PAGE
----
This intersection of N. Glebe and N. Carlin Springs roads will be redeveloped as part of a pedestrian improvement project. (Click to enlarge the image.)

As well, the intersection of N. Glebe at N. Pershing Drive is part of a different project. One aim of the renovation is to improve pedestrian safety.

N. Thomas Street at various intersections of the neighborhood—most significantly at N. Henderson Road—is a subject of county capital improvements aimed at pedestrian safety. [More on this next week. --ST]

Suzi Smith, a resident of The Carlin apartment on N. Carlin Springs Road, took an active roll in meetings with county staff last summer.

“It makes a huge difference whether it’s stop or yield,” she said in an interview yesterday. She said she’s been in intersections where she could touch the car as it was driving by.

She said that the police could issue more traffic tickets, which might only directly affect a few people, but word would get around. As well, people who received tickets would begin to slow down, and then everyone would have to slow down behind them.

Representtatives from K.W. Barrett Elementary's PTA joined with statewide PTAs for a day with Legislators during the first week of February. Barrett parent Nina Austin had taken the pedestrian issue as a prime concern given that many Arlington parents have been telling the school board that they want their children to walk to school. She has been encouraging parents to contact legislators.

"We can't just make this a northern Virginia issue," she said in an interview on Feb. 5.

That might hit at the crux of the problem. Some form of this bill has come up perennially for at least three years, and county staff and political leaders have said in the past that they just cannot convince downstate Republicans that there is a need for a change in the law.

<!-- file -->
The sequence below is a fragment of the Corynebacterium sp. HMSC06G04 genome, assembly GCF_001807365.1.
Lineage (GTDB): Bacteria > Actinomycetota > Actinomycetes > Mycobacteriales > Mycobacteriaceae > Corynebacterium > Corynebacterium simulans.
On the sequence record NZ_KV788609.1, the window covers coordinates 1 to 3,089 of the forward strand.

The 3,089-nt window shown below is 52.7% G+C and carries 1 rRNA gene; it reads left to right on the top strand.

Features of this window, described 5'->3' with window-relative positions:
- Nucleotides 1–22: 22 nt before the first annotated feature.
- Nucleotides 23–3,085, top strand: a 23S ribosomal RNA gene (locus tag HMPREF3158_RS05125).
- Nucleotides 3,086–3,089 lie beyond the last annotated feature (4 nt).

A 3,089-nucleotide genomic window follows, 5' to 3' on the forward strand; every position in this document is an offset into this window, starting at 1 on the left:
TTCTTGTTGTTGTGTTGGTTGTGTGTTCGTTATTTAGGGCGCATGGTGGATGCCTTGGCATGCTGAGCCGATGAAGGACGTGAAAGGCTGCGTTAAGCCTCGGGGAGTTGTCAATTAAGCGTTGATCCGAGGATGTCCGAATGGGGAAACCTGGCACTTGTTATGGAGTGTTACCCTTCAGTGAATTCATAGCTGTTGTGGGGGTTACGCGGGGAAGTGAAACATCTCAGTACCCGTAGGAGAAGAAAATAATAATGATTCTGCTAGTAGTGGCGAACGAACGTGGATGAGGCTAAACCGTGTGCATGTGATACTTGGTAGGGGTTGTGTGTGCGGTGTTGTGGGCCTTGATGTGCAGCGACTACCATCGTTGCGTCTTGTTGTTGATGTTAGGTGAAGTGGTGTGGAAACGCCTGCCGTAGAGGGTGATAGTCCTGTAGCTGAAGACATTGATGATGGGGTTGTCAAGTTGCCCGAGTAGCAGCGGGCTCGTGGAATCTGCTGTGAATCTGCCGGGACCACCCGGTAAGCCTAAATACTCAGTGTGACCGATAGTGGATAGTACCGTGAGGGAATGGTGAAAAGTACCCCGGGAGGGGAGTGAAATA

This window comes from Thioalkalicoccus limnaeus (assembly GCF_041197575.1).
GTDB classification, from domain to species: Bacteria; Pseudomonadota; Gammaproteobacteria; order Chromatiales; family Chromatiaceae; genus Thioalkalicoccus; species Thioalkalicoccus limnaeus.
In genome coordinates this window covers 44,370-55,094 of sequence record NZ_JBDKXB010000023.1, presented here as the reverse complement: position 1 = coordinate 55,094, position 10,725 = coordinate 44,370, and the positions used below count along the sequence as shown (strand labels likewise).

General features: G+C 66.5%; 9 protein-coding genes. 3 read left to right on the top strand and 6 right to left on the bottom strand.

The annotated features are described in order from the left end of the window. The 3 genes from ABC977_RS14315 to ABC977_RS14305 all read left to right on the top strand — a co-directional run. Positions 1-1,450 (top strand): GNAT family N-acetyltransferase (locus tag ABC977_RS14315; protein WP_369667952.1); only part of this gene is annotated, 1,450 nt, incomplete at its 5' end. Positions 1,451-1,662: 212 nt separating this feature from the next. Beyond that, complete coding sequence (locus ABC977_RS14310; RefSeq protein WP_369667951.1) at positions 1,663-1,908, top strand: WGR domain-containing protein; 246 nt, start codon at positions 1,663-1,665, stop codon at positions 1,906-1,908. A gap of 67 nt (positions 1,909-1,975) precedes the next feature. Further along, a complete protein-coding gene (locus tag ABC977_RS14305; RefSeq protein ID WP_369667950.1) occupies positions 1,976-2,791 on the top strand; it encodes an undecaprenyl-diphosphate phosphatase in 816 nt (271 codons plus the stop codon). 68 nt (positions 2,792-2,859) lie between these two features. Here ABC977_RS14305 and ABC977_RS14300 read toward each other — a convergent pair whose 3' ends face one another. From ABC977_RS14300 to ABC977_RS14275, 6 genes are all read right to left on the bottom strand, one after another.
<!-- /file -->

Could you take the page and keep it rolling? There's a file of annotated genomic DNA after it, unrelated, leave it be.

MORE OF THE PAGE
“I’m from Virginia Beach,” Del. Iaquinto said. “Yeah, I think you’re right. The downstate legislators, they just don’t see these problems" of heavy pedestrian traffic mixing with vehicle traffic. Still it was not enough to convince him to change his vote.

The measure is not dead, however, as the bill that made it through the Senate (it is identical to the House bill), crossed over to the House, where it heads back to the Trasportation Committee, perhaps as early as Thursday.

“This is a priority for Arlington," Ms. Carroll said. She added in an email: "Regardless, we remain committed to pedestrian safety and if the bill does not pass, will continue to work on it."

Related stories, opinions and sites…
  • Assembly Access: Del. Ebbin's Speech ("Assembly Access" is a Democrat-leaning video blog, but it is where Del. Ebbin's staff told me to look for his testimony, so I am sharing it with you. --ST)
  • House Bill 1270
  • House Vote in Transportation Committee
  • Senate Bill 644
  • Senate Vote in Transportation Committee
    Related News stories in the HeraldTrib…
  • From Last Friday:Pedestrian Bill Walks onto House and Senate Floors
  • A Decade for New Lights and Curb Cuts
  • Glebe/Carlin Springs: No Changes to Pedestrian Crossing Times
  • SOS at Glebe and Carlin Springs
  • Do 40 Tickets Do Good?
  • Pedestrians Meeting About Glebe/Carlin Springs
  • Whipple on Pedestrians
    Related Opinions in the HeraldTrib…
  • County: Give Bham Clear Crosswalks
  • Letter: More than Crosswalks, Give Bham Flashing Lights
  • This is How Crosswalks Are Supposed to Work, Virginia!